Is It a Good Idea to Open the Basement Windows in Summer?

If your house doesn’t get much shade on those sweltering hot days in Winston-Salem, NC, your first instinct would be to open the basement windows. Temperatures down there can soar up to 145-156°F, making life unbearable. Add to temperature the musty smells that pervade the atmosphere, and your basement will feel like a dungeon.

Opening the windows would seem to be the most sensible thing to do. After all, the outside breeze has a cooling effect on the indoors. An hour or so later, the cool breeze will have brought down the temperatures. Everyone will be happy and head back to the basement.

problematic basement window

Why You Shouldn’t Open the Basement Windows

Many people attempt to air out their musty, damp basements by opening their windows. At first it may look like the right thing to do, but the ugly truth is that airing your basement actually ramps up outdoor air! Here’s what will happen if you get the timing wrong.

Condensation

When you open basement windows in the summer, you’re letting in more warm and humid air. This air will cause condensation and worsen the conditions down there. Imagine sipping a cold beverage on a sweltering hot day. What would happen? The drinking cup or bottle will sweat (condensation). The same phenomenon will happen when you open the basement windows. Warm, moist air from the outside will get into your basement and come into contact with the cool surfaces. The result is water droplets. When this happens in cycles, your basement will develop mold and musty smells.

How to Cool the Basement

Instead of opening your basement windows to let in cooler air, keep them locked and get a fan to move the air around. It will make the surfaces cooler after some time.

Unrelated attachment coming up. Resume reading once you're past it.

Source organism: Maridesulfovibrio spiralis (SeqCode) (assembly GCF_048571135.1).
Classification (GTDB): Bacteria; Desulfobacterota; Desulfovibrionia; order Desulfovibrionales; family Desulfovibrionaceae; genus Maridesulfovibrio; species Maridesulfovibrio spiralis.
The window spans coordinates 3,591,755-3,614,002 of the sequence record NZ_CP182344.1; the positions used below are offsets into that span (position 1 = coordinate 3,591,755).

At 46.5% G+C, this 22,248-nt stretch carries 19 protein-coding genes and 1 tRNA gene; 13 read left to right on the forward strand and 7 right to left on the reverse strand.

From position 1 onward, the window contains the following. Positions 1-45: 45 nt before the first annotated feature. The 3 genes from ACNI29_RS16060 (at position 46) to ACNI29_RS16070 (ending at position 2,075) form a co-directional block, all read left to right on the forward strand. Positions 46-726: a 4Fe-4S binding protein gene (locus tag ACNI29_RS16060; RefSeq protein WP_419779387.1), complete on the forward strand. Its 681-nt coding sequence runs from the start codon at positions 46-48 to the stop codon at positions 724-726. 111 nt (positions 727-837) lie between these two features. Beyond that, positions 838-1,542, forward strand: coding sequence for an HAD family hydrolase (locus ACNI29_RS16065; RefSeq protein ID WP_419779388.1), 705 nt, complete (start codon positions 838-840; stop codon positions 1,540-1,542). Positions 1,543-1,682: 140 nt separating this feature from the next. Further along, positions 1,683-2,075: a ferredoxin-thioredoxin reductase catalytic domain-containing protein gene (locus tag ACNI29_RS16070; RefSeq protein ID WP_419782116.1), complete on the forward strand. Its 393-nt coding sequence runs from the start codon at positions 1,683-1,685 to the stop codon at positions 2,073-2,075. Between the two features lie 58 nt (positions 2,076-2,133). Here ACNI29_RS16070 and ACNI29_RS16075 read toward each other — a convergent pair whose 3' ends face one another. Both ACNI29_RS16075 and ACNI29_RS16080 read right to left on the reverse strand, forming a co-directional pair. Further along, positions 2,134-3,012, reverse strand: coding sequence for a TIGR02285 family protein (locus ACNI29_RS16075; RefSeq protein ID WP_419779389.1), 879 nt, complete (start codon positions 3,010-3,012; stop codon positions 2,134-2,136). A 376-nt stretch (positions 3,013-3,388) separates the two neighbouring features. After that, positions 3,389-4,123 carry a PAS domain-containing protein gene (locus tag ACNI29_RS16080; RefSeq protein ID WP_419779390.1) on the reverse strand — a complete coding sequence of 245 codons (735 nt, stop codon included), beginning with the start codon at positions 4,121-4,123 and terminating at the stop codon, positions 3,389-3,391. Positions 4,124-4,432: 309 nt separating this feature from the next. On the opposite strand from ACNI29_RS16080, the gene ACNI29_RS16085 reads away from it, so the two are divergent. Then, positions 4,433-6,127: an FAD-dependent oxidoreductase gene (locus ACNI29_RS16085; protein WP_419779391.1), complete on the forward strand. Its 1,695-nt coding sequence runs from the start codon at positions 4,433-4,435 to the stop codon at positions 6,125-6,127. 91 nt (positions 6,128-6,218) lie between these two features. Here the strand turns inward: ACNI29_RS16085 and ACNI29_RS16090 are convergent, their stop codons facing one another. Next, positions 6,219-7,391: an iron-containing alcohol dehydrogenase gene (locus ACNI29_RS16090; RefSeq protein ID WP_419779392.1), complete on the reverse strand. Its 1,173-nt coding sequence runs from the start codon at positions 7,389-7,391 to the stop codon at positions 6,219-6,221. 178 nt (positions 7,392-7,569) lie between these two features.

Leaving windows closed during Winston-Salem’s summers takes some discipline. Some people will agonize over it. Why? They’ll feel that they’re leaving their houses to bake in stale air. That’s not true.

Basement ventilation

With your window all closed, the next thing would be to get portable ventilation. It’s an economical and trouble-free way of conditioning your basement. You can also extend your air conditioning system to your basement to condition it.

Dehumidify the air in your basement

When humidity is high, your basement may feel warmer than actually is. Dehumidifying this space removes moisture that might cause condensation. Indoor air will feel much cooler, and the atmosphere will change and become enjoyable.

Install fans

Using fans can also help you create cool and comfortable indoors. The breeze generated will move air

from one section to another. It will also dissipate heat from your body and evaporate sweat. We recommend that you use fans when the weather is mild or at night instead of your air conditioner. You will save up to 50% in cooling costs.

Heat pumps

These devices draw warm air from your home and release it outside while dehumidifying the space at the same time. The cool, moisture-free air is forced into your duct system, which circulates it around the home including the basement.

Timing is everything when opening and closing your basement windows. We recommend that you get a thermometer. Compare the real temperature to what you’re imagining it to be.

Shading the home

Blocking direct sunlight from reaching your home can also help keep basement temperatures low.

Shading works by blocking heat before it gets to your house. Create exterior shades by planting trees around the house. For the biggest impact, ensure the greenery stays on the south and west sides of your home. Insulating the attic and walls will also help cool the house and basement.

Note: Try not to use the dehumidifier when the air conditioning system is running. It will increase the cooling load of your air conditioner, forcing it to work extra hard.

Struggling to keep your basement dry and cool during summer? Get in touch with the basement waterproofing experts at Tar Heel Basement Systems. We’ll carry out a free basement inspection and give you a complimentary quote along with a solid recommendation to create a cool, dry, and livable basement.